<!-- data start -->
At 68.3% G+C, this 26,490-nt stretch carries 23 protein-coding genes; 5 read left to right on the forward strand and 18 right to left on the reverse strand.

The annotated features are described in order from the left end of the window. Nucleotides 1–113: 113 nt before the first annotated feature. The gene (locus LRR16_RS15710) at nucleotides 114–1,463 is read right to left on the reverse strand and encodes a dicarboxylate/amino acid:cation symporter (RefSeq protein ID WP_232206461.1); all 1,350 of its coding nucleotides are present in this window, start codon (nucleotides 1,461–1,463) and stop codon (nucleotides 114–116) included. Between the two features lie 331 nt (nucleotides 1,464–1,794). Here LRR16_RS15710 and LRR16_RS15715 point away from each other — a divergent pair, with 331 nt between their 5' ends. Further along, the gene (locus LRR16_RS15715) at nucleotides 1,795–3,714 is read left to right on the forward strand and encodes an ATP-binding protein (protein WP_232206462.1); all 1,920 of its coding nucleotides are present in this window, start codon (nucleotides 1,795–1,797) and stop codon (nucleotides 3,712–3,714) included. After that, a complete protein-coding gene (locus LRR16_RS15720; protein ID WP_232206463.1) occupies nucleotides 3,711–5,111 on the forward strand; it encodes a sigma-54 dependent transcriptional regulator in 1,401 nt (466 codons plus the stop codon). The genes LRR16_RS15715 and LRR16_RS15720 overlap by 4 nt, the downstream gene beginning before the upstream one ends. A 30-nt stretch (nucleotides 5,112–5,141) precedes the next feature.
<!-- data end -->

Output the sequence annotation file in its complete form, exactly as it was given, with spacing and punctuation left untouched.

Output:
At 68.3% G+C, this 26,490-nt stretch carries 23 protein-coding genes; 5 read left to right on the forward strand and 18 right to left on the reverse strand.

The annotated features are described in order from the left end of the window. Nucleotides 1–113: 113 nt before the first annotated feature. The gene (locus LRR16_RS15710) at nucleotides 114–1,463 is read right to left on the reverse strand and encodes a dicarboxylate/amino acid:cation symporter (RefSeq protein ID WP_232206461.1); all 1,350 of its coding nucleotides are present in this window, start codon (nucleotides 1,461–1,463) and stop codon (nucleotides 114–116) included. Between the two features lie 331 nt (nucleotides 1,464–1,794). Here LRR16_RS15710 and LRR16_RS15715 point away from each other — a divergent pair, with 331 nt between their 5' ends. Further along, the gene (locus LRR16_RS15715) at nucleotides 1,795–3,714 is read left to right on the forward strand and encodes an ATP-binding protein (protein WP_232206462.1); all 1,920 of its coding nucleotides are present in this window, start codon (nucleotides 1,795–1,797) and stop codon (nucleotides 3,712–3,714) included. After that, a complete protein-coding gene (locus LRR16_RS15720; protein ID WP_232206463.1) occupies nucleotides 3,711–5,111 on the forward strand; it encodes a sigma-54 dependent transcriptional regulator in 1,401 nt (466 codons plus the stop codon). The genes LRR16_RS15715 and LRR16_RS15720 overlap by 4 nt, the downstream gene beginning before the upstream one ends. A 30-nt stretch (nucleotides 5,112–5,141) precedes the next feature.